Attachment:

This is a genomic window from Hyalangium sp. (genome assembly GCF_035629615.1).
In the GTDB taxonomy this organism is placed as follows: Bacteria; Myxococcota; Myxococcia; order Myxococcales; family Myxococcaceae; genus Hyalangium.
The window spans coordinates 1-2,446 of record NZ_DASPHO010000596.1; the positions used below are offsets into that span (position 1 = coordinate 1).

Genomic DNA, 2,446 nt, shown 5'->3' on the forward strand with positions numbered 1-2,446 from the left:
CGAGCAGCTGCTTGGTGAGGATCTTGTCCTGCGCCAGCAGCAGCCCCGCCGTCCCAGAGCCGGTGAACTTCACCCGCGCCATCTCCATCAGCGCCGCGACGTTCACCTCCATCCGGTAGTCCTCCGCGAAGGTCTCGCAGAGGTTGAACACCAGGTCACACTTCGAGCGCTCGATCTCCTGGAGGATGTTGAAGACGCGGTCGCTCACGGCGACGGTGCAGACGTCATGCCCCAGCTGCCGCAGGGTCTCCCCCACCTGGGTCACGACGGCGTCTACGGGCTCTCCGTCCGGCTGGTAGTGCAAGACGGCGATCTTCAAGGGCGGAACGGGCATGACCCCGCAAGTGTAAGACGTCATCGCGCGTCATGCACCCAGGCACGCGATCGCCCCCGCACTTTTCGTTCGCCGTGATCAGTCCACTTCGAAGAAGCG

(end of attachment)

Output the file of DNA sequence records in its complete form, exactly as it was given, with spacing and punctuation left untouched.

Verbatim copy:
This is a genomic window from Hyalangium sp. (genome assembly GCF_035629615.1).
In the GTDB taxonomy this organism is placed as follows: Bacteria; Myxococcota; Myxococcia; order Myxococcales; family Myxococcaceae; genus Hyalangium.
The window spans coordinates 1-2,446 of record NZ_DASPHO010000596.1; the positions used below are offsets into that span (position 1 = coordinate 1).

Genomic DNA, 2,446 nt, shown 5'->3' on the forward strand with positions numbered 1-2,446 from the left:
CGAGCAGCTGCTTGGTGAGGATCTTGTCCTGCGCCAGCAGCAGCCCCGCCGTCCCAGAGCCGGTGAACTTCACCCGCGCCATCTCCATCAGCGCCGCGACGTTCACCTCCATCCGGTAGTCCTCCGCGAAGGTCTCGCAGAGGTTGAACACCAGGTCACACTTCGAGCGCTCGATCTCCTGGAGGATGTTGAAGACGCGGTCGCTCACGGCGACGGTGCAGACGTCATGCCCCAGCTGCCGCAGGGTCTCCCCCACCTGGGTCACGACGGCGTCTACGGGCTCTCCGTCCGGCTGGTAGTGCAAGACGGCGATCTTCAAGGGCGGAACGGGCATGACCCCGCAAGTGTAAGACGTCATCGCGCGTCATGCACCCAGGCACGCGATCGCCCCCGCACTTTTCGTTCGCCGTGATCAGTCCACTTCGAAGAAGCG